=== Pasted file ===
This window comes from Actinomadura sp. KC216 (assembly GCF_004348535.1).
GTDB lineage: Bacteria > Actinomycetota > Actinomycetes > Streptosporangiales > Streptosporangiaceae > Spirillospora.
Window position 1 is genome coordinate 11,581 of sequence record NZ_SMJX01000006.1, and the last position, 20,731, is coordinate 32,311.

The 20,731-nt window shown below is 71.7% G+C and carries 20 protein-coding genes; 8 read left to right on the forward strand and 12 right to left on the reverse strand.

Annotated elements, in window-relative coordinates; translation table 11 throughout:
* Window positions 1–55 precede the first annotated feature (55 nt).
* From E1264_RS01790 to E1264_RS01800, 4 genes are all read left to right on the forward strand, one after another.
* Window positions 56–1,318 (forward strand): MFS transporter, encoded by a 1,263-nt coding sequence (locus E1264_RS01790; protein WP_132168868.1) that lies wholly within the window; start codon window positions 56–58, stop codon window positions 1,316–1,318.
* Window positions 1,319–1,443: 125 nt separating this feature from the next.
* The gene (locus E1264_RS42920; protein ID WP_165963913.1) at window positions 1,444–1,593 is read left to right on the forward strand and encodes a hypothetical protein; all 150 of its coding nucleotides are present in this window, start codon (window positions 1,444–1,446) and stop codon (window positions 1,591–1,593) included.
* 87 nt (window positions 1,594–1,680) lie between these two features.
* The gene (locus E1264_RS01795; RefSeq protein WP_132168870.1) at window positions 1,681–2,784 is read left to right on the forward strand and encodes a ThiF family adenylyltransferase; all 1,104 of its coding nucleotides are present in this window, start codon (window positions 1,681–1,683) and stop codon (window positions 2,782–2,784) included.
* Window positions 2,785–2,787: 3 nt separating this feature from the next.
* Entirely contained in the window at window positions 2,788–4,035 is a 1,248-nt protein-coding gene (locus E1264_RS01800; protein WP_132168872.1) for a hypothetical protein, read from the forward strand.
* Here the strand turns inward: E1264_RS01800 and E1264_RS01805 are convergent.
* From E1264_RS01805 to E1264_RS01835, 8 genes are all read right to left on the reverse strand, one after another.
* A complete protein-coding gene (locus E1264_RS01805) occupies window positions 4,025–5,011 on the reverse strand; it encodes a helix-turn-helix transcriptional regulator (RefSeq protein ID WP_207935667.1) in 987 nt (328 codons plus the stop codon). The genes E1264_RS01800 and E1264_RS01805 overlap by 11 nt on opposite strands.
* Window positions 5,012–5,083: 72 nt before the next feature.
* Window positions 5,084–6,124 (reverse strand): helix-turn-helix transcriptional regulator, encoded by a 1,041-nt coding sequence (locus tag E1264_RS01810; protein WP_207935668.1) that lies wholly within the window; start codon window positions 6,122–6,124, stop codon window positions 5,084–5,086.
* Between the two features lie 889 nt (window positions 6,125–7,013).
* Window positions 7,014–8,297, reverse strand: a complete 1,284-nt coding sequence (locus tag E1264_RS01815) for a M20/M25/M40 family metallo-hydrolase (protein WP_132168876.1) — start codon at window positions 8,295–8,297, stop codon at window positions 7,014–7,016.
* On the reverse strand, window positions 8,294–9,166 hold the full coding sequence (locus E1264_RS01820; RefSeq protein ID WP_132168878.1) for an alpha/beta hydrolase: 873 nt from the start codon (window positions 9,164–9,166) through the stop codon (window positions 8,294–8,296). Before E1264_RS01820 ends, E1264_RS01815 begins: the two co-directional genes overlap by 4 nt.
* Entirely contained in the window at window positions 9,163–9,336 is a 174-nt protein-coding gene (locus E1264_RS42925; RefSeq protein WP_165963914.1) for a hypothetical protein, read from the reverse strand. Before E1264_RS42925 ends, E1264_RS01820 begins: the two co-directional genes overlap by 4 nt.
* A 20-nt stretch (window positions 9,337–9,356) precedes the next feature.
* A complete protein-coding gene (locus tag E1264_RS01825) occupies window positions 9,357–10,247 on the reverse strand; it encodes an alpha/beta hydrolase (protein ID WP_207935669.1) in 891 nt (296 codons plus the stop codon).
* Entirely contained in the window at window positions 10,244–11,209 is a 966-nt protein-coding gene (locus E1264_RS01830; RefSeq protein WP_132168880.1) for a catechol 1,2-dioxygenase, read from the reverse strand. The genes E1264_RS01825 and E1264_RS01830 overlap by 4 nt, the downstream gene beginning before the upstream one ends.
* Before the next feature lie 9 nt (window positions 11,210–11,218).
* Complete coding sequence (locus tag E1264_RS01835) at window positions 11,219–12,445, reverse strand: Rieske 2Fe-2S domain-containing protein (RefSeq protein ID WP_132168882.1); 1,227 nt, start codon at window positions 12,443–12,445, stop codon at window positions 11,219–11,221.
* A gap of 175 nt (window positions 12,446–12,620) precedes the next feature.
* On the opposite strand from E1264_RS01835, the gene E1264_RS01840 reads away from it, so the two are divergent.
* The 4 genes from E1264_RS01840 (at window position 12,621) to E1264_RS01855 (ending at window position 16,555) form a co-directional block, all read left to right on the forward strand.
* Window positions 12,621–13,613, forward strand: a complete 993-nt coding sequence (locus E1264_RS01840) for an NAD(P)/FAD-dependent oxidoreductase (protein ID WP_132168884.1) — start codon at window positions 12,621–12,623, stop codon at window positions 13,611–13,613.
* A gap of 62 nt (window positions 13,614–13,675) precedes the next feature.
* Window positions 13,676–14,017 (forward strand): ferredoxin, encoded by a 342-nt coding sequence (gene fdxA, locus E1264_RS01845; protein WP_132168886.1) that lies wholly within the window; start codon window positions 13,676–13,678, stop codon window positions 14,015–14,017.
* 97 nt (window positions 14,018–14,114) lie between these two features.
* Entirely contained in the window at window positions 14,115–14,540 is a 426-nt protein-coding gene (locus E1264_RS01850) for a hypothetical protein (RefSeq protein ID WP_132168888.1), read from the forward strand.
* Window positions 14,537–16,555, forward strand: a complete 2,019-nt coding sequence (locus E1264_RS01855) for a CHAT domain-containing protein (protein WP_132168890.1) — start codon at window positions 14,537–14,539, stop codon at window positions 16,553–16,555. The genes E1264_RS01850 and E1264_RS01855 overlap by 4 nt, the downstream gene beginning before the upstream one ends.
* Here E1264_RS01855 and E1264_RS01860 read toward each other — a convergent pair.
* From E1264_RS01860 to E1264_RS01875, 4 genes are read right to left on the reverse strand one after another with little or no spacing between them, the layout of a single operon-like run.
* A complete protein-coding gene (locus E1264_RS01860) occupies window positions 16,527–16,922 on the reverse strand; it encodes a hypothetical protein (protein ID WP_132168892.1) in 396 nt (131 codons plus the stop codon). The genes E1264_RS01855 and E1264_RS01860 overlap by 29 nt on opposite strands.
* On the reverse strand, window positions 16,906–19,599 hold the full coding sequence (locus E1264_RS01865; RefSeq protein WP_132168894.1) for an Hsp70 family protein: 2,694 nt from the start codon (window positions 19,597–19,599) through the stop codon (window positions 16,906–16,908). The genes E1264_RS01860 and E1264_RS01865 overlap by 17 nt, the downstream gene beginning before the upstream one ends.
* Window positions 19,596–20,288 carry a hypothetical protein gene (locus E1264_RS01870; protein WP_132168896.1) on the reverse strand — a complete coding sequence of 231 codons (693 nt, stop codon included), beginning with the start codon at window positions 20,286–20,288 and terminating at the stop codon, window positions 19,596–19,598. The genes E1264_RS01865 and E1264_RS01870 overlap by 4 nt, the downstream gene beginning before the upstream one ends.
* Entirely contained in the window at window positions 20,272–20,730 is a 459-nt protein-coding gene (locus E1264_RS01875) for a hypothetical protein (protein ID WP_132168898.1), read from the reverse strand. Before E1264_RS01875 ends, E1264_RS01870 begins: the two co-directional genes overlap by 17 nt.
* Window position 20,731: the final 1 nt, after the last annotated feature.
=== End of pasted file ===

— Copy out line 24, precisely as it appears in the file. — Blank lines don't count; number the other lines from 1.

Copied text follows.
* A 20-nt stretch (window positions 9,337–9,356) precedes the next feature.